This is possible the only advantage of living in England. That and the beer.

As for people with their AC on... switch it off! You can aclimatise to heat easily as long as you never go near air conditioned space. It normally takes me a week to get back into the swing of things but I'm perfectly comfortable in 90+ weather - the dehumidifier is way more important than the cooling, if you need any mechanical aids at all. Then at least you won't be paying twice for your power (heating and cooling the excess heat).

Re:Right now (1)

brunes69 (86786) | more than 7 years ago | (#16458685)

I don't think yo should generalize so much there - I know for me personally, I find it much harder to aclimatise to heat than cold. I live in a cold country too (Canada), and during the winter, if I had it my way the heat in our house would never be above 12 degrees C, since it doesn't bother me to operate at that temp (my fiancee on the other hand...)

But in the summer, once it gets above 22 degrees c, it feels like a sauna to me. I have to run the AC at anything over 24 or else I simply can not sleep.

Dehumidifer = A/C w/ slower fan. (1)

sirwired (27582) | more than 7 years ago | (#16459023)

It normally takes me a week to get back into the swing of things but I'm perfectly comfortable in 90+ weather - the dehumidifier is way more important than the cooling, if you need any mechanical aids at all.

Unless you are using a disposable dessicant (like Silica), a dehumidifier IS an air-conditioner, and requires no less energy to operate. It is just one that puts the heat back into the room instead of outside. An A/C an be used as a quite effective dehumidifier if you slow the blower speed. This increases the dehumidification but does have the side effect of decreasing the cooling efficiency. All variable-speed A/C systems usually have DIP switches you can throw to adjust blower speed.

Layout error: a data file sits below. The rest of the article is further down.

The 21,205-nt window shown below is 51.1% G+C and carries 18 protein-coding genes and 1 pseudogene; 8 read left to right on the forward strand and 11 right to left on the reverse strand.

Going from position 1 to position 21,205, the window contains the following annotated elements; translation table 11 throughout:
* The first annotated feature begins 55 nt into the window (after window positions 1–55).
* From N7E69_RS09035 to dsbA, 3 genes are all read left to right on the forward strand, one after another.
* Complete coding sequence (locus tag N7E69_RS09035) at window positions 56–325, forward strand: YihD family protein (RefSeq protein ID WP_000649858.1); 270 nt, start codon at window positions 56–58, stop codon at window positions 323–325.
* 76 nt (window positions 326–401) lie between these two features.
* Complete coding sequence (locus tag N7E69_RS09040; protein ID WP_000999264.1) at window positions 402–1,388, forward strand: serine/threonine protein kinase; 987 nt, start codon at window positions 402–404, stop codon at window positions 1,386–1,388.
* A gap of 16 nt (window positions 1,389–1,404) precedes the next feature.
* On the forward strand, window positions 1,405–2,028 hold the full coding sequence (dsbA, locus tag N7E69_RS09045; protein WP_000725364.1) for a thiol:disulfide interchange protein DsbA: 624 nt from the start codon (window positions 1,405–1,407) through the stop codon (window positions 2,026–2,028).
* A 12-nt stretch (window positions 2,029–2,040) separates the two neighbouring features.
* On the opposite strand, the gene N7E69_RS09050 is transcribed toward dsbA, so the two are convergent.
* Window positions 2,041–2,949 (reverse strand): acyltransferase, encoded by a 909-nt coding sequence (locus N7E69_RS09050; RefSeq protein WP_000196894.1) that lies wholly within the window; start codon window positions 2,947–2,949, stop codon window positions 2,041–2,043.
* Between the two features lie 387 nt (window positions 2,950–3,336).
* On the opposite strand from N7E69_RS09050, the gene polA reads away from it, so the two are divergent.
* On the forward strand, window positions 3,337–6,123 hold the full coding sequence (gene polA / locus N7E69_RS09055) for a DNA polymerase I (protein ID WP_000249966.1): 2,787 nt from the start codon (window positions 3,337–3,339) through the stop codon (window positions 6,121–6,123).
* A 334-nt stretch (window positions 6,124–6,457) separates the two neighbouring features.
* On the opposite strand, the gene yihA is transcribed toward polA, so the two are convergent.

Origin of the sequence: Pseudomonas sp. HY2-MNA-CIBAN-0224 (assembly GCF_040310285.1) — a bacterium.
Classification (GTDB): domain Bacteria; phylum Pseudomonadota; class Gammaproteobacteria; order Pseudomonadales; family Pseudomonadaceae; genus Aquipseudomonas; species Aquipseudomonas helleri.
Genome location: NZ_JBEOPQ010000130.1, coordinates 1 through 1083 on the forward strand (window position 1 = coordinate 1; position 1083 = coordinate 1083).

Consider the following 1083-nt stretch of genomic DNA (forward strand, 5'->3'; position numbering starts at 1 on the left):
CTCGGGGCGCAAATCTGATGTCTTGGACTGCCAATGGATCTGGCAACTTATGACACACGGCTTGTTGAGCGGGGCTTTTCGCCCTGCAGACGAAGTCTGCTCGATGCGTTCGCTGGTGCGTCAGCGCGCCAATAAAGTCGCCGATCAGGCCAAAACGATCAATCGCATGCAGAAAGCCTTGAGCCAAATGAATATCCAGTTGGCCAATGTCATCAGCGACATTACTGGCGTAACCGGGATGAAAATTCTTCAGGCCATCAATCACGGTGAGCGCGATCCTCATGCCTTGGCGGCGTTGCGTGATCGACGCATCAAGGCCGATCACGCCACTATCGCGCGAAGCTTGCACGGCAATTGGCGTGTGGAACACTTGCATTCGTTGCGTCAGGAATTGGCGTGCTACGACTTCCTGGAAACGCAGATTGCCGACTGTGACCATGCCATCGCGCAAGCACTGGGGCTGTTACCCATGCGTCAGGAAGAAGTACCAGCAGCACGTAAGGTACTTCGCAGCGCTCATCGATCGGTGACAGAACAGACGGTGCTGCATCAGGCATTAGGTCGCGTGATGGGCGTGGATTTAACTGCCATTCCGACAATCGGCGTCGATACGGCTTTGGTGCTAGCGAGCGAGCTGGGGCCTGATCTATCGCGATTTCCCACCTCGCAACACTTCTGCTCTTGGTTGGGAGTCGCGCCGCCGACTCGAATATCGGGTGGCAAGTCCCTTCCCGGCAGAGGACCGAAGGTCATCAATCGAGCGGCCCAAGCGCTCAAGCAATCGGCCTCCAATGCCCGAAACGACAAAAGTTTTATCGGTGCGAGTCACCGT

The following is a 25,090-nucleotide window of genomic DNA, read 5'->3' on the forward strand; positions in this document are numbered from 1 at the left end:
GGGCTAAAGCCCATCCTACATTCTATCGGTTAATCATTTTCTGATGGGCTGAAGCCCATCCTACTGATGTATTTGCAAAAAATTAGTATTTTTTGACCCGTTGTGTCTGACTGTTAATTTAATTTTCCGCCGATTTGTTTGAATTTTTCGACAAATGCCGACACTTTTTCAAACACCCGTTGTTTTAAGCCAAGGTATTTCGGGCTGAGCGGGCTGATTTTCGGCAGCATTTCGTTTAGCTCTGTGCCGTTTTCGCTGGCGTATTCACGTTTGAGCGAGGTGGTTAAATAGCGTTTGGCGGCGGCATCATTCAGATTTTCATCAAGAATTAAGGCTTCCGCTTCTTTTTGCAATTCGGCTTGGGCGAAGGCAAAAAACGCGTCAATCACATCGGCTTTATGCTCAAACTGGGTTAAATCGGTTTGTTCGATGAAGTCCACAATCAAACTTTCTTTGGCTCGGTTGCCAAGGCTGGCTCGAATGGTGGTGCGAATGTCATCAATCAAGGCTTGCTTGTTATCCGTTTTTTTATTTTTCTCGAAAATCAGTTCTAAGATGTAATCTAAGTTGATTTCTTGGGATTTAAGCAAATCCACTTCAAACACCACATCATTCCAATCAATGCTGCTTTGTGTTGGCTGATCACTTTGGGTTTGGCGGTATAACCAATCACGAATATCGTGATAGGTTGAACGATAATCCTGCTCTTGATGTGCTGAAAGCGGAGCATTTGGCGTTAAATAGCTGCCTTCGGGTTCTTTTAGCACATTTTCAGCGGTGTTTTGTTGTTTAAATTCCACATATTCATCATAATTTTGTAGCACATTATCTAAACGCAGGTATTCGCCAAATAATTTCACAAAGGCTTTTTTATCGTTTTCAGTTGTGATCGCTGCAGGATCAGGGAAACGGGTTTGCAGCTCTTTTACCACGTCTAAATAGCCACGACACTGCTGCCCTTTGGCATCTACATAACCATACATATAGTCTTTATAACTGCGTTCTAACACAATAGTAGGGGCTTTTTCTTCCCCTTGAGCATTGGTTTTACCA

You might find that an A/C system adjusted for dehumidification could keep your house at a comfortable heat and humidity level while also making it habitable by wimps.

Carrier (I don't know if they exist in the U.K.) makes a thermostat/A/C system called the "Infinity" that will run your blower unit at the precise correct speed to meet your temperature AND humidity control requirements for top comfort. (It can also run a humidifier in the winter time if low humidity is a problem.)


Not just power savings (3, Insightful)

Rosco P. Coltrane (209368) | more than 7 years ago | (#16458557)

Some always-on devices are just plain stupid. Like computers: remember when computer PSUs had a physical switch that cut the power to the computer? when they replaced that with a soft power button that connected to the motherboard, they replaced a perfectly working system with one that didn't bring much at all to anybody, save for people who need to remote-boot through a network card and for people who are too dumb to stop the OS before the machine, and created the hateful power-button-that-doesn't-work-when-the-OS-crashes syndrome. Not to mention the extra power consumption...

Re:Not just power savings (1)

GotenXiao (863190) | more than 7 years ago | (#16458945)

You mean that nice manual on/off rocker switch that instantly cuts AC input to the PSU? Still got that on my ATX 2.2 supply.